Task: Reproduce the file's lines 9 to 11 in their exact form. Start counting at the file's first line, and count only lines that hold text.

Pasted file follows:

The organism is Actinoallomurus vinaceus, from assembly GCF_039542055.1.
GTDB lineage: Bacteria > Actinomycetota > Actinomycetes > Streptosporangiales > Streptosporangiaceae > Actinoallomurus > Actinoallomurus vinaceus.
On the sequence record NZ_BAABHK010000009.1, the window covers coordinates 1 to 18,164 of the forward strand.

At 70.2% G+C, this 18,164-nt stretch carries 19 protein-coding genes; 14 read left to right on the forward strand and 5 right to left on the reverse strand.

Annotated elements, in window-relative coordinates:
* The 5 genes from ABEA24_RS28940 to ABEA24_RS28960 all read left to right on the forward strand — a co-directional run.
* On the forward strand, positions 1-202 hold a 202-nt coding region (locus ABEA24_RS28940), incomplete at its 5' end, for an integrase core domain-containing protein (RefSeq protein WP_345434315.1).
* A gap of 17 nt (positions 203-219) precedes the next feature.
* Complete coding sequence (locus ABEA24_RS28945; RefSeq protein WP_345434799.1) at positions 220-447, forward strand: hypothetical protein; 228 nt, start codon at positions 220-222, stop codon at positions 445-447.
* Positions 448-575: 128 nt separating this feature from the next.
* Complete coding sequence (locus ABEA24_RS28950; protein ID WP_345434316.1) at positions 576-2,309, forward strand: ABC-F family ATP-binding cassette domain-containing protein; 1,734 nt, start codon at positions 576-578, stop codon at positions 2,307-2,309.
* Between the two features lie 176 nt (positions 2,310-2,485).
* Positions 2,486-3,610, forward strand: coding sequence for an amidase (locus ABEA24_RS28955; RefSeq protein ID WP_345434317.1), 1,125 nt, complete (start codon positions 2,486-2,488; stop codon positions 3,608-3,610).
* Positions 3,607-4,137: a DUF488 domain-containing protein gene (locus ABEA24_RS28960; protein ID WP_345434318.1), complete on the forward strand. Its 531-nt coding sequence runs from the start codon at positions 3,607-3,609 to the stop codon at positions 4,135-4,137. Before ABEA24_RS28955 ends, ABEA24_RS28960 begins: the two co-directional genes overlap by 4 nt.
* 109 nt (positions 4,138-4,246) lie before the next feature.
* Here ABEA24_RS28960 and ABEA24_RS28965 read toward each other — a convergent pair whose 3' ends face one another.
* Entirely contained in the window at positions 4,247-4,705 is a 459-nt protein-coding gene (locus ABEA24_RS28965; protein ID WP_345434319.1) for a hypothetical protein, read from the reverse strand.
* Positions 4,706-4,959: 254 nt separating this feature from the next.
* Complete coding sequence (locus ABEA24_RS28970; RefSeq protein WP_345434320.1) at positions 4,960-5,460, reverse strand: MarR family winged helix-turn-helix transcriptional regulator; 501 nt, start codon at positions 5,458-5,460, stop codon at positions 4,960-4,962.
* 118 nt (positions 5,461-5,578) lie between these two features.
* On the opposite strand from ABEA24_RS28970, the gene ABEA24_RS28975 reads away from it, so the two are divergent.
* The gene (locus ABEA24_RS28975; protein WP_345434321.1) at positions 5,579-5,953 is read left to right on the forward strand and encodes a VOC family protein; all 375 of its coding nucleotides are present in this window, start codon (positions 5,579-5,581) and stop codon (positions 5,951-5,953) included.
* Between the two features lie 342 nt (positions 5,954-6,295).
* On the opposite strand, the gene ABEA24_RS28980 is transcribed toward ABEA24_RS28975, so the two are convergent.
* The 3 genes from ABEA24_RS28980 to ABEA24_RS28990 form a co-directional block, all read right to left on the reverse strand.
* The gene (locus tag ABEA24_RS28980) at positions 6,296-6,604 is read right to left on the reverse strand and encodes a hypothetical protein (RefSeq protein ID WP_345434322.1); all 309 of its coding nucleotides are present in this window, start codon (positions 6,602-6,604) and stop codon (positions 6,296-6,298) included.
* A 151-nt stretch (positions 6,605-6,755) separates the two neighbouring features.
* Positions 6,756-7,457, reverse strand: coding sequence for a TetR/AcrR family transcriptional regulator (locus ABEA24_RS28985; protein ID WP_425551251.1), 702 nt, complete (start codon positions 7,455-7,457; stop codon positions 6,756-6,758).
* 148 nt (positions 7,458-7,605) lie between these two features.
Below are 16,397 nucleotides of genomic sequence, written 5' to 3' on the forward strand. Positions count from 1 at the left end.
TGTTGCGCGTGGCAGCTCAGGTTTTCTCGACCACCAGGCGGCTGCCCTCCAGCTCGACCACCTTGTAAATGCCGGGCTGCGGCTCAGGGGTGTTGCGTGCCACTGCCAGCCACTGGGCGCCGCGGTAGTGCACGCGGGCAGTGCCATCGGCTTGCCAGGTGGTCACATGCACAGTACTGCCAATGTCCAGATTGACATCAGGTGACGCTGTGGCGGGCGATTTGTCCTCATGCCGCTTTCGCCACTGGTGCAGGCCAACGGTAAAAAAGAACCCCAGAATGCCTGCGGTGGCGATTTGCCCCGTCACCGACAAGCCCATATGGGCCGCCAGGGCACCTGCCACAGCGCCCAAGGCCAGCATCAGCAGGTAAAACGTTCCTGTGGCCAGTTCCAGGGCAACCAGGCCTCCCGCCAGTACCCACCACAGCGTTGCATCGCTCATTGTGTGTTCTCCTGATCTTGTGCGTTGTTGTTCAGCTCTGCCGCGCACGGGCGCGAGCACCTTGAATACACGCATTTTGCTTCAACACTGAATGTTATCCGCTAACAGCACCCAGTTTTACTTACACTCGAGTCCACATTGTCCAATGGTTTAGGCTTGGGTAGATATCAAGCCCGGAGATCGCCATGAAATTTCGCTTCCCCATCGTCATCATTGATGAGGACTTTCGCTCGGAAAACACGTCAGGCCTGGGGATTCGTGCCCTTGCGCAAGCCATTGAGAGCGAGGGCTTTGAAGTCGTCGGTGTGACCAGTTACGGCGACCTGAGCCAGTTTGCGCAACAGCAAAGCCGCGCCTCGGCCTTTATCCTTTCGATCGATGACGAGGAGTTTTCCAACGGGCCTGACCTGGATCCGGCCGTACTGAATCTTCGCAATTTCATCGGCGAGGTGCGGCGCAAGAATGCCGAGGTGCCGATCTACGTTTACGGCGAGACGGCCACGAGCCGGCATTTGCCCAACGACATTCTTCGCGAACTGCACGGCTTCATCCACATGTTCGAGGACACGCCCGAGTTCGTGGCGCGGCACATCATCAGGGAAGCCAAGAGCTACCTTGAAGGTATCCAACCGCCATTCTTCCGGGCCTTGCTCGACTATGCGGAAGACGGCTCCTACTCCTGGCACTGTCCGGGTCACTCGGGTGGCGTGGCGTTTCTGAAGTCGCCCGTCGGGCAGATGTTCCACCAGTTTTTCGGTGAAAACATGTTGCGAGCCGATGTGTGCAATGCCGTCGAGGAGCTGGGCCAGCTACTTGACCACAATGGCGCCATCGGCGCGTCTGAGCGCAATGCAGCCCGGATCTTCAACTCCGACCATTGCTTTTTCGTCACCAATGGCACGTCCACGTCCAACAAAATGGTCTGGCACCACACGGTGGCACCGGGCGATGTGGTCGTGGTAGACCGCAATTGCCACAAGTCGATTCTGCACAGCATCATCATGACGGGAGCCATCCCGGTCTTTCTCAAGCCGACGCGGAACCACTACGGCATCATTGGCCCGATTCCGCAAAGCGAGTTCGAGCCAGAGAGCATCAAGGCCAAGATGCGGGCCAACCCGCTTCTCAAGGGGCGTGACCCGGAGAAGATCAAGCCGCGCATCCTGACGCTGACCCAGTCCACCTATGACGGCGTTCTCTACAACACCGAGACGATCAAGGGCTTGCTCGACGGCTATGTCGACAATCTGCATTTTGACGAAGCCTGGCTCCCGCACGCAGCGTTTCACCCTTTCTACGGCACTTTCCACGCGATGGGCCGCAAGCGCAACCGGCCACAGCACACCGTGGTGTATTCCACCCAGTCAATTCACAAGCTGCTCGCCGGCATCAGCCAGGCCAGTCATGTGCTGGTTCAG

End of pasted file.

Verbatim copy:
* Complete coding sequence (locus ABEA24_RS28945; RefSeq protein WP_345434799.1) at positions 220-447, forward strand: hypothetical protein; 228 nt, start codon at positions 220-222, stop codon at positions 445-447.
* Positions 448-575: 128 nt separating this feature from the next.
* Complete coding sequence (locus ABEA24_RS28950; protein ID WP_345434316.1) at positions 576-2,309, forward strand: ABC-F family ATP-binding cassette domain-containing protein; 1,734 nt, start codon at positions 576-578, stop codon at positions 2,307-2,309.